Keep Claims From Becoming Catastrophes
By Christopher E. Carter, P.E.
In early summer of 2002, an 18-year veteran of the U.S. Forest Service started the largest wildfire in Colorado history. The Hayman fire burned 137,760 acres, 133 homes, 466 outbuildings, and one commercial structure at a cost of $39,100,000. It took 21 local, state and federal agencies, and over 2,500 firefighters 40 calendar days to control.
In mid-summer, this year, a well-known and respected Colorado homebuilder settled a class-action lawsuit for nearly $40 million, which was the largest settlement of a construction defects lawsuit in Colorado history.
What do these two events have in common? They both started out small, and fueled by irrational passions, quickly became catastrophes.
Anyone who’s been the target of litigation can surely empathize with those who have watched seemingly minor claims spiral out of control. But what if it didn’t have to be that way? What if there were some easy things you could do to limit the potential for a runaway train?
I’m talking, of course, about claims handling. Whether it’s warranty claims, insurance claims, workmanship claims, etc., here are three ways that may help adjusters control the uncontrollable.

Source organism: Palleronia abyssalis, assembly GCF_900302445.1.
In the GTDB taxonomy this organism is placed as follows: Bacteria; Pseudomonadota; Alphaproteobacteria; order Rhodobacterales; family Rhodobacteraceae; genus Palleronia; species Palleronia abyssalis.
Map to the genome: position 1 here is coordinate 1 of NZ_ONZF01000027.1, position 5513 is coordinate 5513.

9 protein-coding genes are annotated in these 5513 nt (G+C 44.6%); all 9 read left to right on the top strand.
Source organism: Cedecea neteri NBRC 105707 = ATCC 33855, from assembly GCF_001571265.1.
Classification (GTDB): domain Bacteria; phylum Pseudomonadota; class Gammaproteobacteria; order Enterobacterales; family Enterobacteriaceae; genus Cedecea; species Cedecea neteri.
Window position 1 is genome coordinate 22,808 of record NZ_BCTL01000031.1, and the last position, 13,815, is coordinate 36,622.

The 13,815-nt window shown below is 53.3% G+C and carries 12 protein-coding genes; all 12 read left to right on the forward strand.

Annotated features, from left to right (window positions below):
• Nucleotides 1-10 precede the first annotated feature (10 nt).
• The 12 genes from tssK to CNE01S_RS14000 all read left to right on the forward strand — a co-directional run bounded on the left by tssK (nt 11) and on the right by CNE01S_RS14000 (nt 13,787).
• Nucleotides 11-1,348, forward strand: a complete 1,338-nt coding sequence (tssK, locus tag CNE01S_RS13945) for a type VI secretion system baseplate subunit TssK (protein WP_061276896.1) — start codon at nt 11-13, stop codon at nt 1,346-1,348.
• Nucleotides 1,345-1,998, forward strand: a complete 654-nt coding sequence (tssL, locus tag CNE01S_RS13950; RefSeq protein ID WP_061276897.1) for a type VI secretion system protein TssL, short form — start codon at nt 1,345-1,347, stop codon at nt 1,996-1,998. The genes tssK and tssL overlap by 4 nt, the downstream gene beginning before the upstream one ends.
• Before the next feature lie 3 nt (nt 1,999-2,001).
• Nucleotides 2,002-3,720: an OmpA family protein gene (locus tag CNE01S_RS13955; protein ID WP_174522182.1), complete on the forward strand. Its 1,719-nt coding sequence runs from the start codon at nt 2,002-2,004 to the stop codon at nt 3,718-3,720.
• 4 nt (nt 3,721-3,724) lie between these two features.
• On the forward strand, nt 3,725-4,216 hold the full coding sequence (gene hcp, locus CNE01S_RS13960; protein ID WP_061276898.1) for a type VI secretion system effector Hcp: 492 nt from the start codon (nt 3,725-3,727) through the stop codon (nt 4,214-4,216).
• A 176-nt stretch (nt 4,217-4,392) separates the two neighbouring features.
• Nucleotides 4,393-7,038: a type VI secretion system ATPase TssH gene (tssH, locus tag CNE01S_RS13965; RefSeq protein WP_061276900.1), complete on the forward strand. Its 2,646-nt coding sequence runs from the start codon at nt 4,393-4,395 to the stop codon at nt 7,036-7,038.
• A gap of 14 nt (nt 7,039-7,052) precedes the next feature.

- Hang Out With A Jury Of Your Peers . Handle the claim as if the future jury for the case was shadowing you. Imagine them delivering the claim to you, and then following you around – watching everything you do, and everything you say to adjust the claim. Don’t worry about confidentiality or privilege; it’s all discoverable anyway. Conduct yourself honorably, and you will do well when the opposing attorney reconstructs your conduct from depositions, exhibits, and the testimony of witnesses.
- Be Accountable And Transparent . People can tell right away when you’re hiding something or not being forthcoming. Do what you say you’re going to do. Stick to deadlines. Return calls as soon as possible. Let them clearly see how you will help them, and how you will treat them fairly. Handle the claim as if your own mother filed it.
- Communicate, Communicate, Communicate . Keep them informed every step of the way. When people don’t hear from you, they think you are ignoring them, don’t care about them, or worse, hoping they will go away. Tell them your plan and your timetable, and stick to it. If the plan changes, communicate that too.
- Oh yeah, one more thing. Document Everything For The File. Keep a log of who was called when, and what was said. Summarize conversations with a letter, fax, email, or a note to the file. Collect all in-going and out going correspondence. In doing this, you will get to provide many enlightening exhibits, if the claim goes south, which can be very effective as fire retardant.
A little self-discipline, in these areas, should leave you with fewer wildfires on your desk, and less time in the hot seat.